First Presbyterian of Orlando leads churches breaking away from denomination
"Religion and politics inevitably get intertwined," said Nancy Ammerman, professor of the sociology of religion at Boston University. "I think you are seeing a very similar polarizing dynamic in religious organizations that probably originates within the political arena."
Any loss of Presbyterian churches to the Fellowship would be harmful to PC(USA) in terms of members, money and influence, Wheeler said.
"It's damaging to the larger denomination. It's damaging to morale, and damaging in some sense to our power, and financially damaging," she said.
But the denomination survived when conservative congregations created Presbyterian Church of America in 1973 and Evangelical Presbyterian Church in 1981. With 10,000 churches, PC(USA) will weather this rift as well, said the Rev. Gradye Parsons, Clerk of the PC(USA) General Assembly in Louisville, Ky.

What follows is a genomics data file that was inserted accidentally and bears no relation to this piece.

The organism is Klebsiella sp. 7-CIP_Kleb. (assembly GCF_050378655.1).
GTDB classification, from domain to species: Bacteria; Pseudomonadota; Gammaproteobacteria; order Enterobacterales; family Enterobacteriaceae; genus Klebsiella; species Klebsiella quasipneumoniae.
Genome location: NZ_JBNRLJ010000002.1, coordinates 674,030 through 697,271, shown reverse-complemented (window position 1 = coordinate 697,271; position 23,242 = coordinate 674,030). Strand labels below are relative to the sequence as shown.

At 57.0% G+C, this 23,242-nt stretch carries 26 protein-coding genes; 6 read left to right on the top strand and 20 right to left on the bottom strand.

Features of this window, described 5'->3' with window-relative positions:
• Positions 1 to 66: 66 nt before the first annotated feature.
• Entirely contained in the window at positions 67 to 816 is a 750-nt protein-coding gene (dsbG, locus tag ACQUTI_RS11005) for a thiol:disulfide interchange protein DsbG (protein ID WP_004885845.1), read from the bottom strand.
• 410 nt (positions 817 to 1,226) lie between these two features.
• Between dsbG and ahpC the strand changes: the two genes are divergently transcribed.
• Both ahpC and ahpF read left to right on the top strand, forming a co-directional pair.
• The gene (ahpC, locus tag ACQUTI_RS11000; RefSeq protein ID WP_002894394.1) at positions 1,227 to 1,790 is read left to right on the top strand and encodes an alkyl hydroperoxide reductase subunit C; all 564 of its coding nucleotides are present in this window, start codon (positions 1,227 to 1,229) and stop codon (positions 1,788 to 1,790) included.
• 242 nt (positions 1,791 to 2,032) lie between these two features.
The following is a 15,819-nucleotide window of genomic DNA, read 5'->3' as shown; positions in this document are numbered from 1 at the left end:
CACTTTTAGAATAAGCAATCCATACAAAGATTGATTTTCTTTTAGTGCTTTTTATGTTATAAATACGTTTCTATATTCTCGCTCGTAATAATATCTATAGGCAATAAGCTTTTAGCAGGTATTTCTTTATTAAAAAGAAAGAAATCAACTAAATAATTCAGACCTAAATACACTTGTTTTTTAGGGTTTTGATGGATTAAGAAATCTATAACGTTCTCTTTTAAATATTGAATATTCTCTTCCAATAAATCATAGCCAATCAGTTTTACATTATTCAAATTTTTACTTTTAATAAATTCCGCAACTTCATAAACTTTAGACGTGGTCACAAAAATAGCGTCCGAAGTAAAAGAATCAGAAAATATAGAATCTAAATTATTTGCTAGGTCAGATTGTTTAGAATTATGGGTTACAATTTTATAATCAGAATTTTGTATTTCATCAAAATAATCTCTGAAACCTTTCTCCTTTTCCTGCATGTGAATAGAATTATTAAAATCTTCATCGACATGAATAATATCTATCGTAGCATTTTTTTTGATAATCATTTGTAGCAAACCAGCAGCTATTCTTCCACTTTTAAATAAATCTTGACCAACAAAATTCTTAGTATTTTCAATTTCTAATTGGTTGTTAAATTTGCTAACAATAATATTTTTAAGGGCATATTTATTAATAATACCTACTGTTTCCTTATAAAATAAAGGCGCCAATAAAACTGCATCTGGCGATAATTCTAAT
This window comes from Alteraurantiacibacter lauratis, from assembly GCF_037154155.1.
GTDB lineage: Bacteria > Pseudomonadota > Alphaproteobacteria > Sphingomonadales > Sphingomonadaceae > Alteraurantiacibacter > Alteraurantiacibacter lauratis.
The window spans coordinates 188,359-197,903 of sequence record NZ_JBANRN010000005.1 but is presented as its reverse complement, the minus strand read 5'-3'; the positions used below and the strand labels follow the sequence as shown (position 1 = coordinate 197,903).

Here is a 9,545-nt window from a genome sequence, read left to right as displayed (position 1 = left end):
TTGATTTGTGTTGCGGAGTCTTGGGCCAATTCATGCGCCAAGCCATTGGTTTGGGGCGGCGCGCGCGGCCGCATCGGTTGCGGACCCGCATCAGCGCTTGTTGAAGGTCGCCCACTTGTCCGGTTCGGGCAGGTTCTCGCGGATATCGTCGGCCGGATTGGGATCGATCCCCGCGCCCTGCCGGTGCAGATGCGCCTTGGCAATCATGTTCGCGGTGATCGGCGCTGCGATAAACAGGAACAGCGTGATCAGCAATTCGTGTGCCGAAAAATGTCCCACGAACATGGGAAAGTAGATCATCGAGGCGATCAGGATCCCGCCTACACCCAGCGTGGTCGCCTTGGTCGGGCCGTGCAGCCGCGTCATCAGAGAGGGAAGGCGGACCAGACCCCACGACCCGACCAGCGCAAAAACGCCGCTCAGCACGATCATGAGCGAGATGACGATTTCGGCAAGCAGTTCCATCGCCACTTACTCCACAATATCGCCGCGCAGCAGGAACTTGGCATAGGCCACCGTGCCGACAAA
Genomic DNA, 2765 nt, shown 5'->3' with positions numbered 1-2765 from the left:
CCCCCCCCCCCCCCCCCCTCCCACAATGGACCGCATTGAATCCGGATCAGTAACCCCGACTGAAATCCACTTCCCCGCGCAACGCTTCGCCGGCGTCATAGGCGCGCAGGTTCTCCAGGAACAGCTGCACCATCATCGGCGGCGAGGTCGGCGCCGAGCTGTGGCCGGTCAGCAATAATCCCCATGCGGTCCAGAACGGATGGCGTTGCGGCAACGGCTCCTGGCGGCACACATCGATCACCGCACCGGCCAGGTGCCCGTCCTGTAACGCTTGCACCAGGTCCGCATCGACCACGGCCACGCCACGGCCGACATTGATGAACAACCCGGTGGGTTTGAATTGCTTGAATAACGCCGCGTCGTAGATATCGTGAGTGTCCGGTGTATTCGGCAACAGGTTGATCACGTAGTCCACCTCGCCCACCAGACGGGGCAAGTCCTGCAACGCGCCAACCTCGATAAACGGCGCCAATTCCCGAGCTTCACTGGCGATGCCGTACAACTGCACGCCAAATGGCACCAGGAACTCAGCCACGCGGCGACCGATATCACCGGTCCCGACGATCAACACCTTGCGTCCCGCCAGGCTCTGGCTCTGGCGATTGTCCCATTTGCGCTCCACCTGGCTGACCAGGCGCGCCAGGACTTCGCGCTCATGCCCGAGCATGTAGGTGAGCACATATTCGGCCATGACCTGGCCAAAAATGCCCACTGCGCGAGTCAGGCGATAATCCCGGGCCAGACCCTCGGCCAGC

"We have gone through this before in the life of the church," Parsons said. "I'm always sad when people leave the denomination. We are better witnesses together and more effective witnesses together."
Swanson says the differences between the PC(USA) and Fellowship churches go beyond the ordination of gays to such basic doctrines as the belief in Christ as the only salvation. Yet it was the ordination of gays that became the defining moment that prompted the split.
"What a lot of churches feel like is that the denomination has left them more than they are leaving the denomination," he said. "We are really looking forward not to fighting the same battle we've been fighting for 30 years."